Valve’s efforts to bring Steam to Linux, as well as the company’s collaboration with Intel on improving its graphics driver and further optimizing the OpenGL port of Valve’s in-house Source engine, is generating a lot of excitement and fanfare. It seems Valve is also getting down and dirty on hardware development; this is based on Valve employee Jeri Ellsworth’s interesting comments about internal hardware prototyping, specifically the efforts on the wearable computing front. However, given Valve’s recent push towards Linux as an alternative platform for Steam-powered software titles, and Valve cofounder Gabe Newell’s growing disdain towards Windows 8, some have suggested that the company could launch new hardware, such as a Valve-built computer unofficially dubbed the “SteamBox.”
With that in mind, given the massive install base and mindshare that Valve has in the gaming community, the concept of a Linux-powered PC-like console by Valve for the consumer doesn’t sound like too much of a stretch, especially with the recent addition of Big Picture mode in Steam and the push for more innovative human interface devices. If a SteamBox-like product ever comes to fruition, I am not sure whether Valve would release hardware on its own given that it is a software company first and foremost. Beyond the prototyping phase, Valve would have to tape out its own design to manufacturing and ensure it meets proper hardware order quotas to guarantee an excellent bang for the buck on Chinese electronics supply chains; Valve would also be beholden to its customers by providing warranties and support for the hardware and software. Given how small the company is compared to Nintendo and Sony, this can become overwhelming in the long haul, without investing further into Valve’s internal infrastructure.
So what other possibility would Valve have to push a possible SteamBox platform to the masses, all the while minimizing support costs and improving availability of the aforementioned hardware to the public? Valve’s answer could lie in a hardware strategy similar to that of The 3DO Company.
The 3DO Company was initially a competitor in the video game console arena in the ‘90s. Trip Hawkins, then CEO of 3DO, decided that a console based on a set of fixed specifications would be released to various OEMs including Panasonic for manufacture, attacking other consoles that were much more closed and didn’t sublicense the hardware out to other companies. Developers who made software for the 3DO console had a ridiculously low barrier of entry thanks to low royalties. Unfortunately, as a consequence of nearly non-existent royalty fees to developers, parties that manufactured and sold their own version of the 3DO ended up selling the consoles at much higher prices than the competition due to a lack of funds for hardware subsidies, which could have been covered by higher royalties. If they had been as high as the Nintendo, Sega, or Sony consoles, the 3DO might have had a better shot. Another flaw with the approach of low publishing fees was the lack in quality control and a large selection of relatively mediocre games that crowded out good titles like Wing Commander III and Road Rash. After a few years, the 3DO console was taken off the market, and the company switched to a software-only development strategy, which was used up until The 3DO Company filed for bankruptcy in 2003.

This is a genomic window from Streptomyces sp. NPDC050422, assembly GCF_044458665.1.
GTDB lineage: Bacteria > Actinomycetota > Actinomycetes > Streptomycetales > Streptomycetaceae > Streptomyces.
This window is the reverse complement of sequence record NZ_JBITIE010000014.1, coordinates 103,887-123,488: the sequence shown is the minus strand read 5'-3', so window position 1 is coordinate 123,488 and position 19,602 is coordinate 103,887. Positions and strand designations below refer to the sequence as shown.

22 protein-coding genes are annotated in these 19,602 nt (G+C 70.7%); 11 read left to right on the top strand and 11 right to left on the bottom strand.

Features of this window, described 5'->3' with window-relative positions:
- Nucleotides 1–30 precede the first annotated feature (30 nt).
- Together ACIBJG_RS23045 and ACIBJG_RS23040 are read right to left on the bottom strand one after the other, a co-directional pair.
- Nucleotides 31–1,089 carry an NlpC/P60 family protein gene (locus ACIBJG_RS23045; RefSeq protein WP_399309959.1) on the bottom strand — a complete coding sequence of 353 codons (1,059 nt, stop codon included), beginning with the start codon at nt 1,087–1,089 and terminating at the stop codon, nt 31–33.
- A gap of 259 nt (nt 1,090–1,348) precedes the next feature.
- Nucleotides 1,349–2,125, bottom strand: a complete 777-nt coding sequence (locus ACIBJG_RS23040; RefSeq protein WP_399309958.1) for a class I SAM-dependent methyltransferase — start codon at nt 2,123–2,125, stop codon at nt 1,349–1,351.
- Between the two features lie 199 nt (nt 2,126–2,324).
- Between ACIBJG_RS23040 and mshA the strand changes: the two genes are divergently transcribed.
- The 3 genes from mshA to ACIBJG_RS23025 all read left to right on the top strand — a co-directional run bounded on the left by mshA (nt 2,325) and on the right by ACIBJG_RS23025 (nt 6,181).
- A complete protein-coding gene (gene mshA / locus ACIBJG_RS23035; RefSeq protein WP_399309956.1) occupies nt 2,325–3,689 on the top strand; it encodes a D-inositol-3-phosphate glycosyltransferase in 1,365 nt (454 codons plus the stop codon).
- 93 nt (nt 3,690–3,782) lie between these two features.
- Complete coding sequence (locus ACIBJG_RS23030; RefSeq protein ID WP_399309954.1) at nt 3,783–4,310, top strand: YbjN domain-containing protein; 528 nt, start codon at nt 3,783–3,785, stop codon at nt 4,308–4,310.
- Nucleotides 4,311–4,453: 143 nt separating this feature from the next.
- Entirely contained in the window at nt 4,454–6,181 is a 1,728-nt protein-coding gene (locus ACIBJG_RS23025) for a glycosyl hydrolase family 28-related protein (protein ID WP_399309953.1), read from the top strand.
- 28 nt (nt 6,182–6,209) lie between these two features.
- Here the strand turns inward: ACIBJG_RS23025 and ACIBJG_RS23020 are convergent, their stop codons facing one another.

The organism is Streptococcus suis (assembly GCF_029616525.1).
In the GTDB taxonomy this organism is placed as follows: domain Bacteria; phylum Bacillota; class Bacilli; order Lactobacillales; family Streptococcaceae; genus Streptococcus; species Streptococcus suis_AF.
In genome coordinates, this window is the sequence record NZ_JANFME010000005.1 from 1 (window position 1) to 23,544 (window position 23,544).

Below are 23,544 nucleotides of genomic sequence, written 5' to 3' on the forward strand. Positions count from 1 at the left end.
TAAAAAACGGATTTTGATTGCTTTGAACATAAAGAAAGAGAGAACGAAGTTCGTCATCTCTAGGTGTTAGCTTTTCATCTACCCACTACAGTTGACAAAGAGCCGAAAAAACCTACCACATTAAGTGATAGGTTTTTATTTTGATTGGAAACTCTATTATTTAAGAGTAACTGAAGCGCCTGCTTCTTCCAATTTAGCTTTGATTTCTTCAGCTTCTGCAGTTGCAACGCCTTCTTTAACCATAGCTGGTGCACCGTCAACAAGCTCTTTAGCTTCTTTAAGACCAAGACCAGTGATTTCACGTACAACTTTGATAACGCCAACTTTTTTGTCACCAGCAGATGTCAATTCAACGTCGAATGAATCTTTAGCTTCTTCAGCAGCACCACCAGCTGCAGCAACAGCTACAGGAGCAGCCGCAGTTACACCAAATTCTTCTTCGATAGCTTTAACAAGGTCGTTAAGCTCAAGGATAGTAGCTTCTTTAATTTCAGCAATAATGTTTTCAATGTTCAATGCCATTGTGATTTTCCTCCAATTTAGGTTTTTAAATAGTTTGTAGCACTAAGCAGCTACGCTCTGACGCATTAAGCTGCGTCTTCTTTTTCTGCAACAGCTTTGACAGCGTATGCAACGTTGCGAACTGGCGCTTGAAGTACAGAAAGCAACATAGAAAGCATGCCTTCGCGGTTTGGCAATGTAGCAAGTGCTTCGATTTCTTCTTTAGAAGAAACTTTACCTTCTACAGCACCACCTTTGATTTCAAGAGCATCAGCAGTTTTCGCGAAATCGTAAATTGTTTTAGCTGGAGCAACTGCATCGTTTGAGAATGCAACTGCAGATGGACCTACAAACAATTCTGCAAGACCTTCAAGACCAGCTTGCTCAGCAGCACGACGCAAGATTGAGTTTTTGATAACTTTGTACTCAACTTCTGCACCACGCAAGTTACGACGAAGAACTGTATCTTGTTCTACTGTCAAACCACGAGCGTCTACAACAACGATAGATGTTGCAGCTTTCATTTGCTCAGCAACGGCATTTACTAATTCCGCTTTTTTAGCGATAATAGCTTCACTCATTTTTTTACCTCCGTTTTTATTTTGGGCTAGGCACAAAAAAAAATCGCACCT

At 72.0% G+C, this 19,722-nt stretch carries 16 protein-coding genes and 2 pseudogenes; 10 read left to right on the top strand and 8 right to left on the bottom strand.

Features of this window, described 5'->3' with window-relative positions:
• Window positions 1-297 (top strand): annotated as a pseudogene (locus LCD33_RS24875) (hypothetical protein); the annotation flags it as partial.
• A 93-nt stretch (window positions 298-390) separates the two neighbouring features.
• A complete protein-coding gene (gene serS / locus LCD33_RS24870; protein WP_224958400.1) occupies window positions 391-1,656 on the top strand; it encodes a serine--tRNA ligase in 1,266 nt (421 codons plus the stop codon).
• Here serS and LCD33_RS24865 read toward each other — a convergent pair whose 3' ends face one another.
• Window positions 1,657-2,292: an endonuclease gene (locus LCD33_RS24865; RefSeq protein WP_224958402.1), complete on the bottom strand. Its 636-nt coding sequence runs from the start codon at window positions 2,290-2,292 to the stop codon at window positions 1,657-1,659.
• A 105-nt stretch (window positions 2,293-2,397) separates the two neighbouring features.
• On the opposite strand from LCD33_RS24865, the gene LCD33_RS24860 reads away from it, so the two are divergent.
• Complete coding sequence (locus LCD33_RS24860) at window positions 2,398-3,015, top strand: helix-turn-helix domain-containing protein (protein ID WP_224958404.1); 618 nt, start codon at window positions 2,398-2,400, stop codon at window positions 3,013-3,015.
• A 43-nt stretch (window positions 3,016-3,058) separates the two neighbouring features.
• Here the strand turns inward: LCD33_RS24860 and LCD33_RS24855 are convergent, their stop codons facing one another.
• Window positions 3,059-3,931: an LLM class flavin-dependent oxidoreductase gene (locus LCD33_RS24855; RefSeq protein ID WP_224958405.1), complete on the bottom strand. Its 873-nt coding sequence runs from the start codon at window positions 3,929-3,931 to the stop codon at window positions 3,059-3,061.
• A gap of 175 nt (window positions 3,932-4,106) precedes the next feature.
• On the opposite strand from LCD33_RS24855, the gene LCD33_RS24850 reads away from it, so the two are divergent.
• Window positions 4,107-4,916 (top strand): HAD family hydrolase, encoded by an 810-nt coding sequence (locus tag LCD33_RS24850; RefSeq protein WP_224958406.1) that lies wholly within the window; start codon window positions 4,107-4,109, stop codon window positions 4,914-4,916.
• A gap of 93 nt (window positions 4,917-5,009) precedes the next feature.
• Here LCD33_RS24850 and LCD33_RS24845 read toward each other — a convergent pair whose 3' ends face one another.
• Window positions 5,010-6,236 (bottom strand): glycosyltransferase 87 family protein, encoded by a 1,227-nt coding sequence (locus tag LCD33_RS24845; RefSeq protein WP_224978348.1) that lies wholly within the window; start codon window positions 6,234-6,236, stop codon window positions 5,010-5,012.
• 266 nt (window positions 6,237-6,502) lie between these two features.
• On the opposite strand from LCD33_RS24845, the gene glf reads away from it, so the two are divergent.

With all the doom and gloom that surrounded the 3DO console, why would I suggest that Valve might adopt a similar strategy for its initial foray into the console space? I believe that what didn’t work for the 3DO could work very well for the SteamBox platform, given Valve’s wildly successful publishing platform as well as a nicely sized cut of revenue collected from developers, thus better contributing to hardware subsidies that would be necessary to get the system into the hands of as many gamers as possible. Honestly though, could the 3DO way be superior to having Valve’s product entirely in-house? Here are several reasons why I believe this would be a good bet for Valve:
- Flexibility: Rather than developing one single product, Valve could give a base list of specifications to third-parties and, should they meet or exceed the standards dictated by Valve, they can elect to receive a “SteamBox Certified” logo as well as access to Valve’s customized Linux distribution with all the secret sauce and fixings.
- Staying small and focused: Valve can remain the small software outfit it is currently and let a company that is experienced with hardware handle all the hassles that are involved with consoles, such as warranties and repairs.
- Pick winners and losers: Valve will in essence be in complete command here, reserving the right to refuse certifications to companies that develop shoddy hardware and don’t meet Valve’s standards of quality.
- Market penetration: With all the third-parties making their own compatible SteamBox hardware, Valve creates a hardware phenomenon similar to that created by the IBM PC. With the different varieties of the SteamBox, the customer has a choice that’s not limited to a single style, and product availability is much more pronounced on a global front.
This is pure speculation. For all we know, Valve might not even be considering whether to get in with a set-top box of sorts, and it could simply be a smokescreen or another distraction. Nevertheless, it’s nice to dream and think about what Gabe Newell has in store for the many Valve fans out there.
What say you? If you have a different take on the SteamBox project, please post a comment in the discussion.